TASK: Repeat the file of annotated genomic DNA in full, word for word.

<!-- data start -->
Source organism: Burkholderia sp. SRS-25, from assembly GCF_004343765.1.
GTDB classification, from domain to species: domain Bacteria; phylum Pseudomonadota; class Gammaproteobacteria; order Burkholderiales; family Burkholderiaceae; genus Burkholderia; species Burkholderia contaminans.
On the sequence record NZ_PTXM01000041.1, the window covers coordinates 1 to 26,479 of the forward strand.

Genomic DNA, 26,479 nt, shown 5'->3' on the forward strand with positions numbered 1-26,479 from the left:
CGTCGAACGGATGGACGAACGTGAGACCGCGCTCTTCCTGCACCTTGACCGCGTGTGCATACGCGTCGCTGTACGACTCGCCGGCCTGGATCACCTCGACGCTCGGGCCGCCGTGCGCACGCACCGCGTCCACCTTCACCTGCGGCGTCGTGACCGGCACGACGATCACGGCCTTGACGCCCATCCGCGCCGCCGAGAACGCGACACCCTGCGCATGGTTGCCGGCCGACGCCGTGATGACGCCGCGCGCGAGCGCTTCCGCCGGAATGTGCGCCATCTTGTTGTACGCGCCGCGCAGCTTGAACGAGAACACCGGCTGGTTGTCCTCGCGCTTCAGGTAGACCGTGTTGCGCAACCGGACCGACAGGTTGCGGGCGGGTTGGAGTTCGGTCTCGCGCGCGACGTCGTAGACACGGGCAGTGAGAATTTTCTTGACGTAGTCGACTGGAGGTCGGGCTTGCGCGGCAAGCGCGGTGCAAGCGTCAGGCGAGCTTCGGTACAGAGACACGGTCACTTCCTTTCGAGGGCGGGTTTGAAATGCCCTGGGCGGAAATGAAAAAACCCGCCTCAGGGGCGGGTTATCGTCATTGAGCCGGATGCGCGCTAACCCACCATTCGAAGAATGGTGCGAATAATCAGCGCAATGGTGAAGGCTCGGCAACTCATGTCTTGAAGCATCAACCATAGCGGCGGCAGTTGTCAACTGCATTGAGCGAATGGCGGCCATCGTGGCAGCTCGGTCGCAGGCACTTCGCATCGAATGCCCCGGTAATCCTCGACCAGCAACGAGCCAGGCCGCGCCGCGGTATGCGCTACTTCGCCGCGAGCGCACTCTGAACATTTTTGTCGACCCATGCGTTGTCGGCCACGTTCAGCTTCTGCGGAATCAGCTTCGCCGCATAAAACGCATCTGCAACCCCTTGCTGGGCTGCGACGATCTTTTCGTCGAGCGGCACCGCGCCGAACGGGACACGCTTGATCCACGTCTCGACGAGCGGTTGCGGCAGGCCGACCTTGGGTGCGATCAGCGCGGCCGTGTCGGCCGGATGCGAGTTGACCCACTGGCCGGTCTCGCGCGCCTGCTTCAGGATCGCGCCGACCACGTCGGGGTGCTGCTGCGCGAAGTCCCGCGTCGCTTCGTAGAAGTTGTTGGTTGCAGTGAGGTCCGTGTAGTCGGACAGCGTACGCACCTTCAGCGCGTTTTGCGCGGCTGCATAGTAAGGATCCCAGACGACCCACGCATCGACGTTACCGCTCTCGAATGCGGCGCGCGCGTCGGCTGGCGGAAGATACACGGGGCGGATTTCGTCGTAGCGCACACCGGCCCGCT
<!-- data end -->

Source organism: Burkholderia sp. SRS-25, from assembly GCF_004343765.1.
GTDB classification, from domain to species: domain Bacteria; phylum Pseudomonadota; class Gammaproteobacteria; order Burkholderiales; family Burkholderiaceae; genus Burkholderia; species Burkholderia contaminans.
On the sequence record NZ_PTXM01000041.1, the window covers coordinates 1 to 26,479 of the forward strand.

Genomic DNA, 26,479 nt, shown 5'->3' on the forward strand with positions numbered 1-26,479 from the left:
CGTCGAACGGATGGACGAACGTGAGACCGCGCTCTTCCTGCACCTTGACCGCGTGTGCATACGCGTCGCTGTACGACTCGCCGGCCTGGATCACCTCGACGCTCGGGCCGCCGTGCGCACGCACCGCGTCCACCTTCACCTGCGGCGTCGTGACCGGCACGACGATCACGGCCTTGACGCCCATCCGCGCCGCCGAGAACGCGACACCCTGCGCATGGTTGCCGGCCGACGCCGTGATGACGCCGCGCGCGAGCGCTTCCGCCGGAATGTGCGCCATCTTGTTGTACGCGCCGCGCAGCTTGAACGAGAACACCGGCTGGTTGTCCTCGCGCTTCAGGTAGACCGTGTTGCGCAACCGGACCGACAGGTTGCGGGCGGGTTGGAGTTCGGTCTCGCGCGCGACGTCGTAGACACGGGCAGTGAGAATTTTCTTGACGTAGTCGACTGGAGGTCGGGCTTGCGCGGCAAGCGCGGTGCAAGCGTCAGGCGAGCTTCGGTACAGAGACACGGTCACTTCCTTTCGAGGGCGGGTTTGAAATGCCCTGGGCGGAAATGAAAAAACCCGCCTCAGGGGCGGGTTATCGTCATTGAGCCGGATGCGCGCTAACCCACCATTCGAAGAATGGTGCGAATAATCAGCGCAATGGTGAAGGCTCGGCAACTCATGTCTTGAAGCATCAACCATAGCGGCGGCAGTTGTCAACTGCATTGAGCGAATGGCGGCCATCGTGGCAGCTCGGTCGCAGGCACTTCGCATCGAATGCCCCGGTAATCCTCGACCAGCAACGAGCCAGGCCGCGCCGCGGTATGCGCTACTTCGCCGCGAGCGCACTCTGAACATTTTTGTCGACCCATGCGTTGTCGGCCACGTTCAGCTTCTGCGGAATCAGCTTCGCCGCATAAAACGCATCTGCAACCCCTTGCTGGGCTGCGACGATCTTTTCGTCGAGCGGCACCGCGCCGAACGGGACACGCTTGATCCACGTCTCGACGAGCGGTTGCGGCAGGCCGACCTTGGGTGCGATCAGCGCGGCCGTGTCGGCCGGATGCGAGTTGACCCACTGGCCGGTCTCGCGCGCCTGCTTCAGGATCGCGCCGACCACGTCGGGGTGCTGCTGCGCGAAGTCCCGCGTCGCTTCGTAGAAGTTGTTGGTTGCAGTGAGGTCCGTGTAGTCGGACAGCGTACGCACCTTCAGCGCGTTTTGCGCGGCTGCATAGTAAGGATCCCAGACGACCCACGCATCGACGTTACCGCTCTCGAATGCGGCGCGCGCGTCGGCTGGCGGAAGATACACGGGGCGGATTTCGTCGTAGCGCACACCGGCCCGCT